Baldwin County Coastal Resiliency Coalition: Resilience in Action

Shortly after the Deepwater Horizon oil spill, concerned elected officials and business leaders in Baldwin County, Alabama met together at a local realty office to brainstorm ideas of how to manage the unfolding economic, social, and ecological crises. From this gathering emerged the Coastal Resiliency Coalition (CRC); the meeting place became known as the “War Room” as this organization led a fight for the survival of their community. Interviews with individuals involved in this effort and observation of a group meeting demonstrated that of particular importance for this group were the economic and health (physical and mental) impacts of the oil spill.

In the months following the spill the CRC provided a forum for local businesses to join together and make plans to address the economic impact of the oil spill. It also connected businesses to important resources that facilitated economic recovery. The CRC also worked with local groups in the region to rebrand Gulf Coast industries, including tourism and seafood. Developing marketing strategies and taking an active role in communications was a critical activity of the CRC as a flurry of media attention was focused on the Gulf Coast and on Alabama beaches in particular. In 2012 the CRC gained status as a 501(C) nonprofit organization. Its efforts to help local businesses survive and rebound from the oil spill have largely been realized. Tourist revenue set record highs in 2012 generating $40 million more in taxable lodging revenue than 2011.

By request of the county emergency manager, the following report was prepared for Baldwin County: Baldwin County Resilience Report. This report was used as part of a community-wide discussion to improve disaster preparedness and resilience. Additionally materials on the importance of business continuity and disaster recovery planning were also provided.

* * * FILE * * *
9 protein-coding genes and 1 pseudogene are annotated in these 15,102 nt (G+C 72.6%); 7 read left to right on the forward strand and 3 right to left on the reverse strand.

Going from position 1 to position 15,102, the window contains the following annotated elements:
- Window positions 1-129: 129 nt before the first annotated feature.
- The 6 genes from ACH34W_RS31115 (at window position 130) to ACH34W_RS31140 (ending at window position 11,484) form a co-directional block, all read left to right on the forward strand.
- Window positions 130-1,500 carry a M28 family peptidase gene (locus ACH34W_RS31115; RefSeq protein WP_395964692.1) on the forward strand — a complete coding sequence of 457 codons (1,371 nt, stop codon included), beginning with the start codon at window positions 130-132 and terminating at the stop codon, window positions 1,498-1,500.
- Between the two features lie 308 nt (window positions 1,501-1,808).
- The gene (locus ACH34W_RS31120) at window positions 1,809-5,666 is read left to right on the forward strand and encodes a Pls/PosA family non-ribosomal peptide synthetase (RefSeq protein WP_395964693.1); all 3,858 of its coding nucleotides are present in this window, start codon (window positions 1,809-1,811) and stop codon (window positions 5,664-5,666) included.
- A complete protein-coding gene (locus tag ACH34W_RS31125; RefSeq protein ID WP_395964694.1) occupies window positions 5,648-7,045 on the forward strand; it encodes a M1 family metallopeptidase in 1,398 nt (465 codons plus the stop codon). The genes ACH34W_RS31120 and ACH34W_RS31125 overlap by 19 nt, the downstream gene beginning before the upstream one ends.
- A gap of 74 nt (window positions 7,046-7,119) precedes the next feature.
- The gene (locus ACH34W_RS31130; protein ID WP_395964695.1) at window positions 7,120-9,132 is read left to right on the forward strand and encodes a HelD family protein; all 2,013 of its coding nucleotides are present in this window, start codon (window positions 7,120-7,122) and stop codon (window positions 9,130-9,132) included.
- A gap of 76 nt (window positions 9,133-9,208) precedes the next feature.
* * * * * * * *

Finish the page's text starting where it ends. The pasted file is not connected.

baldwin report

Student Research Program

In 2012 a student research program was created to support the study of Gulf Coast disaster resilience. The project was supported by the Department of Homeland Security and involved interviewing county emergency managers in the 75 counties adjacent to the Gulf of Mexico. Twelve students from five institutions participated: Florida Atlantic University, Louisiana State University, Texas A&M University-Corpus Christi, Texas A&M University at Galveston, and Tougaloo College. They participated in a training workshop that covered interview protocol and data coding as well as professionalism and coordination of logistics. The manual for this program is available here: Student Research Program Manual.

Student researchers shown with emergency manager interviewees. Left to right: Melissa Beeler and Samantha Duffy of Texas A&M University-Corpus Christi with Stan Upton, Refugio County, Texas; Marcus Pierre and Gina Wilson of Louisiana State University with Dawson Primes, Tangipahoa Parish, Louisiana; and Roshae Wilson and Charden Virgil of Tougaloo College with John Albert and Brian Adams, Hancock County, Mississippi.